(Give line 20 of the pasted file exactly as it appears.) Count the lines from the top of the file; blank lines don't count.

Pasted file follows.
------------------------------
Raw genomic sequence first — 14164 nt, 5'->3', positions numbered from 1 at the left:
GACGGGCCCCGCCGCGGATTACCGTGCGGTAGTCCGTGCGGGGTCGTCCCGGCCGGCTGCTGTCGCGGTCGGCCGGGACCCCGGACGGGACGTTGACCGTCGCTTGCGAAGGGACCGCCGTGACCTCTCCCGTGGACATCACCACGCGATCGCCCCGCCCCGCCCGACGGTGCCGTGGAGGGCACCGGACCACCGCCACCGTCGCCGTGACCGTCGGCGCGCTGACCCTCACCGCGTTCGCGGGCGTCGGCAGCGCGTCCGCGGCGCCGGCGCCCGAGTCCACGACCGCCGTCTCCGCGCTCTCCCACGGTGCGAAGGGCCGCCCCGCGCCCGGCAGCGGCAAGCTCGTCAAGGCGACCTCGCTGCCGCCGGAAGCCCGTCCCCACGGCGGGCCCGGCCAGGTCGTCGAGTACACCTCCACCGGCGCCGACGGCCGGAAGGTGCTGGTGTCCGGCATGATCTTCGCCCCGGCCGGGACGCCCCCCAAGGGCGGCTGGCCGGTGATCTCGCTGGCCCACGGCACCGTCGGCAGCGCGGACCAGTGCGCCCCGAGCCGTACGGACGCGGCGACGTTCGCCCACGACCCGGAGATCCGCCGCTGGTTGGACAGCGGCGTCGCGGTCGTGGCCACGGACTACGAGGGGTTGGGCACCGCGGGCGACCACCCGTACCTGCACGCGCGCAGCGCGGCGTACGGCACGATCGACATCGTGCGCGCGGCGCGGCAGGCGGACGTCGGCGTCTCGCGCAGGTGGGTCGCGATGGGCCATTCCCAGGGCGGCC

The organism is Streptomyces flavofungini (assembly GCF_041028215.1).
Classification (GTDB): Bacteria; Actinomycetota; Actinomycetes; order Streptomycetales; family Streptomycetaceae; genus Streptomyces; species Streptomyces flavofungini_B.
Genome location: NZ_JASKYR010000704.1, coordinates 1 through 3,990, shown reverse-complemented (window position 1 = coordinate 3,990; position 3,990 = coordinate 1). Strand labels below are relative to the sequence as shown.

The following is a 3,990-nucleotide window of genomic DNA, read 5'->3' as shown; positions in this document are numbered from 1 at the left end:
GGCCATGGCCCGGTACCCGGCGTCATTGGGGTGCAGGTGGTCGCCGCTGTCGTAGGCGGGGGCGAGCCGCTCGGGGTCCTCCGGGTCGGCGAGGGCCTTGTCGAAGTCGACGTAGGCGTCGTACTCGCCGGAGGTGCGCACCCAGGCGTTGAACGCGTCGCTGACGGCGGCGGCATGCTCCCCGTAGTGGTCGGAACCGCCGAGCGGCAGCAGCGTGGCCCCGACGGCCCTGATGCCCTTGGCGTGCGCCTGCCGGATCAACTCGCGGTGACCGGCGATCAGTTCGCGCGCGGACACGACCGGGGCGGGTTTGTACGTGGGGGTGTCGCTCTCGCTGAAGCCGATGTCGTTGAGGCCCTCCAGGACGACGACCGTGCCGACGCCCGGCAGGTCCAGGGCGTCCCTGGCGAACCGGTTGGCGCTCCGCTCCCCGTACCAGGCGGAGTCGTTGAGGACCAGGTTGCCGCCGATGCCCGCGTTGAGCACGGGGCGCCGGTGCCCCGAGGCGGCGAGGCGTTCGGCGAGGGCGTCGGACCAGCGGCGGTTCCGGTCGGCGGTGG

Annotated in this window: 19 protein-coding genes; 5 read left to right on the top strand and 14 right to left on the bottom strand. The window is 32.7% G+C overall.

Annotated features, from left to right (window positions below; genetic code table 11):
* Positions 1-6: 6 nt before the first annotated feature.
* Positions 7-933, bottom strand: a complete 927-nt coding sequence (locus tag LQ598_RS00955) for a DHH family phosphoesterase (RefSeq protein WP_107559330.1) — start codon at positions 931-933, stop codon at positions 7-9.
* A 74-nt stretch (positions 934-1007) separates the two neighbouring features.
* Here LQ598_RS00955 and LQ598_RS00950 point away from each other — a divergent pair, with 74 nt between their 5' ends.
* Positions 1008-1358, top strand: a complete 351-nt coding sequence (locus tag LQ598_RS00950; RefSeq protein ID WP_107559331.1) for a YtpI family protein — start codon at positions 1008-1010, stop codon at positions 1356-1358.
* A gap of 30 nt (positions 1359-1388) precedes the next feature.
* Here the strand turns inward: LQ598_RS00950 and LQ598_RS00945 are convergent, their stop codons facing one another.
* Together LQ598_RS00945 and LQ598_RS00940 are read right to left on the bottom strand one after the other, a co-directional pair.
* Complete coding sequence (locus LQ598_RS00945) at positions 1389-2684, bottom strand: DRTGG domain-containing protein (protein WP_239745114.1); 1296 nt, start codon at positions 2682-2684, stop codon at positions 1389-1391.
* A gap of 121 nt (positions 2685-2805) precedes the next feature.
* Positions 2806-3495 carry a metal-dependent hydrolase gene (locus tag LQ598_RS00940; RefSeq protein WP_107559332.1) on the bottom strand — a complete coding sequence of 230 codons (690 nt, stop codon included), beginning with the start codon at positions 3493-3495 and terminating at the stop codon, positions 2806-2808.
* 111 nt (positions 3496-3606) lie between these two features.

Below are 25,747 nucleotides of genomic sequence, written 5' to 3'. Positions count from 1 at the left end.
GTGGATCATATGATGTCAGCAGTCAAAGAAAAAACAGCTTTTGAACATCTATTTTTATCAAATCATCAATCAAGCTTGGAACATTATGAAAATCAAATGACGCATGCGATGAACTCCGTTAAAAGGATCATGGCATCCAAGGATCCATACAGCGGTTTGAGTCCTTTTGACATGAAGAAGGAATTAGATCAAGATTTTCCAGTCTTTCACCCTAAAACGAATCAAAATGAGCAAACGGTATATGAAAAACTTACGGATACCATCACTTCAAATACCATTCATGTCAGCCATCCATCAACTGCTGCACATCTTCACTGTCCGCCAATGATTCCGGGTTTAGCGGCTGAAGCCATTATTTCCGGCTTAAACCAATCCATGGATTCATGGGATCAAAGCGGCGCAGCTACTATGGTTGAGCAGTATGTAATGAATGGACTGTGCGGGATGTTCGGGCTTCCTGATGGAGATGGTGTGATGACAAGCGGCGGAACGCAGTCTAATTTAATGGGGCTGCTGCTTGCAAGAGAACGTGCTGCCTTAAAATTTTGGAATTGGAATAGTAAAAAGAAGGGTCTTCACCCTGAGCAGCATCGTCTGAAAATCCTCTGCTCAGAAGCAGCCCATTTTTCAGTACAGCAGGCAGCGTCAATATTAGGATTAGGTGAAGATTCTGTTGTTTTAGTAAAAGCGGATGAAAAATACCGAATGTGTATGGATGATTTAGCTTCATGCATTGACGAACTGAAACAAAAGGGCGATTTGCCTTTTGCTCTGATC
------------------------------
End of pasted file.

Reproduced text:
* Positions 2806-3495 carry a metal-dependent hydrolase gene (locus tag LQ598_RS00940; RefSeq protein WP_107559332.1) on the bottom strand — a complete coding sequence of 230 codons (690 nt, stop codon included), beginning with the start codon at positions 3493-3495 and terminating at the stop codon, positions 2806-2808.